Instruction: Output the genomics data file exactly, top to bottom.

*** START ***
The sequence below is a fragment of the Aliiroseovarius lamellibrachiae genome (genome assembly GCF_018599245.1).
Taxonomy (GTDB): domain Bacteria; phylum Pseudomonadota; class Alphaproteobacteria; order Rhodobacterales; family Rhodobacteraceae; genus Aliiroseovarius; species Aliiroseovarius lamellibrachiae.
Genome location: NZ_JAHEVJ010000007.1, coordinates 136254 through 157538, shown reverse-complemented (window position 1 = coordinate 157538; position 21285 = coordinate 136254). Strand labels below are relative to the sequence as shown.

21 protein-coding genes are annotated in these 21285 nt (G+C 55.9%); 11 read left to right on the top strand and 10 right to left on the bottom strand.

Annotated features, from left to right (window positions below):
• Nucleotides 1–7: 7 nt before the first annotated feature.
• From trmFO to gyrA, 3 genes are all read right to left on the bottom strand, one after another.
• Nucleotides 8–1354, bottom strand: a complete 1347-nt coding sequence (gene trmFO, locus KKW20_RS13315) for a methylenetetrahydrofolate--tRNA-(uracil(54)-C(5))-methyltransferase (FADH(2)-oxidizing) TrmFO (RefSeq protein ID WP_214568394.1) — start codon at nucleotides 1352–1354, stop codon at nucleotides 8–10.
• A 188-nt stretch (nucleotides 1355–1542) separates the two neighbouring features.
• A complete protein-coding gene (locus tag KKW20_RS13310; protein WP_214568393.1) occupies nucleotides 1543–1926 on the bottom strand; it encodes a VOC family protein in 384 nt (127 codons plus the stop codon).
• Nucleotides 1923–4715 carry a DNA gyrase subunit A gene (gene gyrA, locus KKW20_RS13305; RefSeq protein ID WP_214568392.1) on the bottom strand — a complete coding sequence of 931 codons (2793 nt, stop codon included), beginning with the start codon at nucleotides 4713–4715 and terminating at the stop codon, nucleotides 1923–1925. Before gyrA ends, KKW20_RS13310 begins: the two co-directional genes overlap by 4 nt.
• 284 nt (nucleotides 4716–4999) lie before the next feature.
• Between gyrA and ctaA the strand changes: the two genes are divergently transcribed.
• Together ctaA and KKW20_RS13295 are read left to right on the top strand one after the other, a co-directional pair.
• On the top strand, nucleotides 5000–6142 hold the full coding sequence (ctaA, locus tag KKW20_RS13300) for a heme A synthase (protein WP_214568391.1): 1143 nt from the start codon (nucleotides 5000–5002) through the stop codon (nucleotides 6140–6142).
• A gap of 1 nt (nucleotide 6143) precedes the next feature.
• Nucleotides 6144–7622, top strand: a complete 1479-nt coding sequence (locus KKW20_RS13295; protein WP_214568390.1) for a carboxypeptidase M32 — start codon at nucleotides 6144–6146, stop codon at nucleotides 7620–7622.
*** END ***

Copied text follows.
The sequence below is a fragment of the Aliiroseovarius lamellibrachiae genome (genome assembly GCF_018599245.1).
Taxonomy (GTDB): domain Bacteria; phylum Pseudomonadota; class Alphaproteobacteria; order Rhodobacterales; family Rhodobacteraceae; genus Aliiroseovarius; species Aliiroseovarius lamellibrachiae.
Genome location: NZ_JAHEVJ010000007.1, coordinates 136254 through 157538, shown reverse-complemented (window position 1 = coordinate 157538; position 21285 = coordinate 136254). Strand labels below are relative to the sequence as shown.

21 protein-coding genes are annotated in these 21285 nt (G+C 55.9%); 11 read left to right on the top strand and 10 right to left on the bottom strand.

Annotated features, from left to right (window positions below):
• Nucleotides 1–7: 7 nt before the first annotated feature.
• From trmFO to gyrA, 3 genes are all read right to left on the bottom strand, one after another.
• Nucleotides 8–1354, bottom strand: a complete 1347-nt coding sequence (gene trmFO, locus KKW20_RS13315) for a methylenetetrahydrofolate--tRNA-(uracil(54)-C(5))-methyltransferase (FADH(2)-oxidizing) TrmFO (RefSeq protein ID WP_214568394.1) — start codon at nucleotides 1352–1354, stop codon at nucleotides 8–10.
• A 188-nt stretch (nucleotides 1355–1542) separates the two neighbouring features.
• A complete protein-coding gene (locus tag KKW20_RS13310; protein WP_214568393.1) occupies nucleotides 1543–1926 on the bottom strand; it encodes a VOC family protein in 384 nt (127 codons plus the stop codon).
• Nucleotides 1923–4715 carry a DNA gyrase subunit A gene (gene gyrA, locus KKW20_RS13305; RefSeq protein ID WP_214568392.1) on the bottom strand — a complete coding sequence of 931 codons (2793 nt, stop codon included), beginning with the start codon at nucleotides 4713–4715 and terminating at the stop codon, nucleotides 1923–1925. Before gyrA ends, KKW20_RS13310 begins: the two co-directional genes overlap by 4 nt.
• 284 nt (nucleotides 4716–4999) lie before the next feature.
• Between gyrA and ctaA the strand changes: the two genes are divergently transcribed.
• Together ctaA and KKW20_RS13295 are read left to right on the top strand one after the other, a co-directional pair.
• On the top strand, nucleotides 5000–6142 hold the full coding sequence (ctaA, locus tag KKW20_RS13300) for a heme A synthase (protein WP_214568391.1): 1143 nt from the start codon (nucleotides 5000–5002) through the stop codon (nucleotides 6140–6142).
• A gap of 1 nt (nucleotide 6143) precedes the next feature.
• Nucleotides 6144–7622, top strand: a complete 1479-nt coding sequence (locus KKW20_RS13295; protein WP_214568390.1) for a carboxypeptidase M32 — start codon at nucleotides 6144–6146, stop codon at nucleotides 7620–7622.